Military Occupation of Rio De Janeiro

Temer’s political gamble

 

From Homicide to pick-pocketing, nearly every crime statistic in the state of Rio De Janeiro has been on the increase over the last few years. Raising in parallel to the statistics are the concerns of Brazilian citizens who continuously place security atop their list of concerns about the country.

Homicide in particular increased nearly 18% from 2016 to 2017 with around 1,400 victims accounted for in Rio.

This increase in crime has been met with a strong response from the government who have put military personnel in control of all Rio’s police and security operations. This is the first-time military forces will be deployed in this manner since the creation of the new constitution in 1988. Whilst officially the reason for making the decision was to address increasing crime rates, the justification does not fully add up.

I spoke with Brazilian correspondent Rennan Rodrigues for Yopics.co.uk who explained the political side of Temer’s choice to deploy.

“The justification for the intervention was to combat violence, trafficking, and militias (kind of police mafia). However, too many contradictions were made in the decision. The decision may have been misleading as no other solution to the problem was presented. It is also speculated that it was a political decision…we are close to another election period, and the party of the governor and the president of the ruling Brazilian Democratic Movement Party (PMDB) has the lowest levels of popularity”

Rennan continued to explain the contradictions in president Temer’s policy. “Another issue that contradicts the federal decision is that the state of Rio De Janeiro is not the most violent in Brazil, according to official data, Rio (city) ranks tenth. So why was not the intervention in other states? This suggests that Rio was selected as it is the most recognizable state”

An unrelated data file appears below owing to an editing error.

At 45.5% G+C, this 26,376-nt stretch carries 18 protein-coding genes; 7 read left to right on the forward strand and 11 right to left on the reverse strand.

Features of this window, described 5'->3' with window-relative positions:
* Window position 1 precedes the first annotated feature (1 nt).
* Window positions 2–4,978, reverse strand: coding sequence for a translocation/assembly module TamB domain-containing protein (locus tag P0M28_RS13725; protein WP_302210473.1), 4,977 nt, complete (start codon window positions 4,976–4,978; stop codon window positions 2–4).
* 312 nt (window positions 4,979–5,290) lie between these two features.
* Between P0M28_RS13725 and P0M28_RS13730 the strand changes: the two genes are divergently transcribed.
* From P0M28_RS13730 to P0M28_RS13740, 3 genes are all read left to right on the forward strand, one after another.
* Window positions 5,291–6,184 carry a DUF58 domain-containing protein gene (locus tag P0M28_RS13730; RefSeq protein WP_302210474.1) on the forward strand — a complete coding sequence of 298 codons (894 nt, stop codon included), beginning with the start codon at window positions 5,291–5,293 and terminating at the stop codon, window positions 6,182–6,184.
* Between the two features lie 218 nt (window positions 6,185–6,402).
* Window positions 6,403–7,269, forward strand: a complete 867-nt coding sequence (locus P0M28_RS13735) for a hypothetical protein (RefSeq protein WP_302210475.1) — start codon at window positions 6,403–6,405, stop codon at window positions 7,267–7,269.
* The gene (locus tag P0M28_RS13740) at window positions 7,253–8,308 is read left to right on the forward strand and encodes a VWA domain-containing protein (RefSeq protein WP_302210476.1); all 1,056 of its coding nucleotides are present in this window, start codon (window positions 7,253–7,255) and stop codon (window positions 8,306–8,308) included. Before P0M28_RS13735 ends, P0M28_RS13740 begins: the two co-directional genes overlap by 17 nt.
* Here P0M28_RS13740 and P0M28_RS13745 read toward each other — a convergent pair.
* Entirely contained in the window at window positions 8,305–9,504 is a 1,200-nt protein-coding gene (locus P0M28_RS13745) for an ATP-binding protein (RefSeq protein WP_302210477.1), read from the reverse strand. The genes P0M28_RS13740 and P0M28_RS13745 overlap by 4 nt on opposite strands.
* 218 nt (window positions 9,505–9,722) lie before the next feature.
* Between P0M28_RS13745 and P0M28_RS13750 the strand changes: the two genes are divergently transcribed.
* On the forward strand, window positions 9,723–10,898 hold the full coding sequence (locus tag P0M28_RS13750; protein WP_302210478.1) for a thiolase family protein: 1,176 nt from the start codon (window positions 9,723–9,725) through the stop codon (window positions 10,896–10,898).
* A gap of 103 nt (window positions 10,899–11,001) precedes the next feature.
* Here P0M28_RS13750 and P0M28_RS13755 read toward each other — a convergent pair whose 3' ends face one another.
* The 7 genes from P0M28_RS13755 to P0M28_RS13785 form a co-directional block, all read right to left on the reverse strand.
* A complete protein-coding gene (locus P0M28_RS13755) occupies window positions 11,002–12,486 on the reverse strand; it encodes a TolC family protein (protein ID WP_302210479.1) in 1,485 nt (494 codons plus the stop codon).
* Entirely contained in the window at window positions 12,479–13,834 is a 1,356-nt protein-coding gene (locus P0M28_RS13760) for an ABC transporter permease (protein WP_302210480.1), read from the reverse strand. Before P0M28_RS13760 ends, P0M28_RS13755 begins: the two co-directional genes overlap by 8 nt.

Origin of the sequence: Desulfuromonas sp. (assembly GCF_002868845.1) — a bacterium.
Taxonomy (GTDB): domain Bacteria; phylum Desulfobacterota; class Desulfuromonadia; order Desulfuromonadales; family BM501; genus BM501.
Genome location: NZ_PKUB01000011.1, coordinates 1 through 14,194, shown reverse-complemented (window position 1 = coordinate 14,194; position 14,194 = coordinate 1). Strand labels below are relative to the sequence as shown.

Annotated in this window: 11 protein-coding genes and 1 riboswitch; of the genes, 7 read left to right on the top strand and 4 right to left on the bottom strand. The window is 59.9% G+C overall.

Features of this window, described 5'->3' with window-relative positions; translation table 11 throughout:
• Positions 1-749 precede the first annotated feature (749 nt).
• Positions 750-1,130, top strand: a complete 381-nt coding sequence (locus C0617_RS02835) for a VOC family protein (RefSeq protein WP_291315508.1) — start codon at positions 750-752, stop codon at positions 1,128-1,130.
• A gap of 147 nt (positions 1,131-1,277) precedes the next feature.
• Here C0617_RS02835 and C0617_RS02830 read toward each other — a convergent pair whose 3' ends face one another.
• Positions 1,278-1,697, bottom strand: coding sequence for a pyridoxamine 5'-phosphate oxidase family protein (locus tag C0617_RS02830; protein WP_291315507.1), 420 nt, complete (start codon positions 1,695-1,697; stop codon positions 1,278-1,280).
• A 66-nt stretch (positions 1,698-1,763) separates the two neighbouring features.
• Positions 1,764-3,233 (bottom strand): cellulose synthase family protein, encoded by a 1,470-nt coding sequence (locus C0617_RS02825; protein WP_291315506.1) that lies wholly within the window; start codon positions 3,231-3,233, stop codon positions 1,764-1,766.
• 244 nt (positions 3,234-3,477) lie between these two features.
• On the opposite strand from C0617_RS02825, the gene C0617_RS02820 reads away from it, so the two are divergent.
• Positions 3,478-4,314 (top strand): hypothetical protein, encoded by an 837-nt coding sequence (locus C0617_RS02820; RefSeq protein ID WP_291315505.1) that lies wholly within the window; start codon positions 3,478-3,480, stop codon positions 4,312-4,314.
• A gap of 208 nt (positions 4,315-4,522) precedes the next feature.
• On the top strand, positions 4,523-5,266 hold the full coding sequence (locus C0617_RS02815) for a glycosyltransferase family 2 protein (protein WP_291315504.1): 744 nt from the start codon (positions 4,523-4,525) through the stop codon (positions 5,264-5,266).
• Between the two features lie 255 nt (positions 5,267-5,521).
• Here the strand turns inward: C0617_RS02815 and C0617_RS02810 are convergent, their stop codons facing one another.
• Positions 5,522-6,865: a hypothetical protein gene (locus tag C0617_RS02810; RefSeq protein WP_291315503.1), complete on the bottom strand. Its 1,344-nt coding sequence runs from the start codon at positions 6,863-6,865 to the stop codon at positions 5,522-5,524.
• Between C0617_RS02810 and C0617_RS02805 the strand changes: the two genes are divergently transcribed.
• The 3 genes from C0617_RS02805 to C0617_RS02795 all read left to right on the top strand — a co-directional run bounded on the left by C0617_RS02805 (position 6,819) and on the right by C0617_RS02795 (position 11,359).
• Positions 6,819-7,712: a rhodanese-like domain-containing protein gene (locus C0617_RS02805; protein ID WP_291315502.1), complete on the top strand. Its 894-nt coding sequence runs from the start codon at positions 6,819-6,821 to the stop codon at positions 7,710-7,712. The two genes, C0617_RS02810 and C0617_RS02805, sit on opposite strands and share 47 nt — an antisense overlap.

The suspect policy choice may also be endangering the residents of the poorest areas in the state. The newly reformed military police units are focusing attention on the favelas of Rio and poorer income suburbs. Border towns and road have also been targeted to avoid criminal from escaping to neighboring states of Espirito Santo, São Paulo, and Minas Gerais.

However, the full extent of the operation is not yet visible but the attention on the poorest people of Rio has raised concerns that Brazils military occupation of Rio could emulate that of Mexico City (which was put in to place late 2017). In the case of Mexico City, their military was deployed after record-breaking murder rates in 2017. Since their deployment, the military trained personnel have been deemed by some to be overly aggressive in a civilian setting, which may have led to human rights abuses. Maria Laura Canineu Director of Brazil Human Rights Watch has criticized the “…dangerously broad license to kill.” saying that “they are there to tackle crime, not fight a war.”. Similar concerns have been expressed by other NGO’s and the international community.

Mexico’s example and subsequent evidence reflect the doubt felt by residents that Temer’s decision to deploy military troops into the country’s famous city of Rio and the wider state could be driven by something other than public concern. There are 16 Million people in the state of Rio De Janeiro and their security now rests in the hands of combat trained soldiers.

Only time will tell the true implications of Temer’s strong-handed move, he will hope for a boost in the pools ahead of the October elections, and Brazil will hope for a positive decrease in crime.

 

By Luke Ambrose

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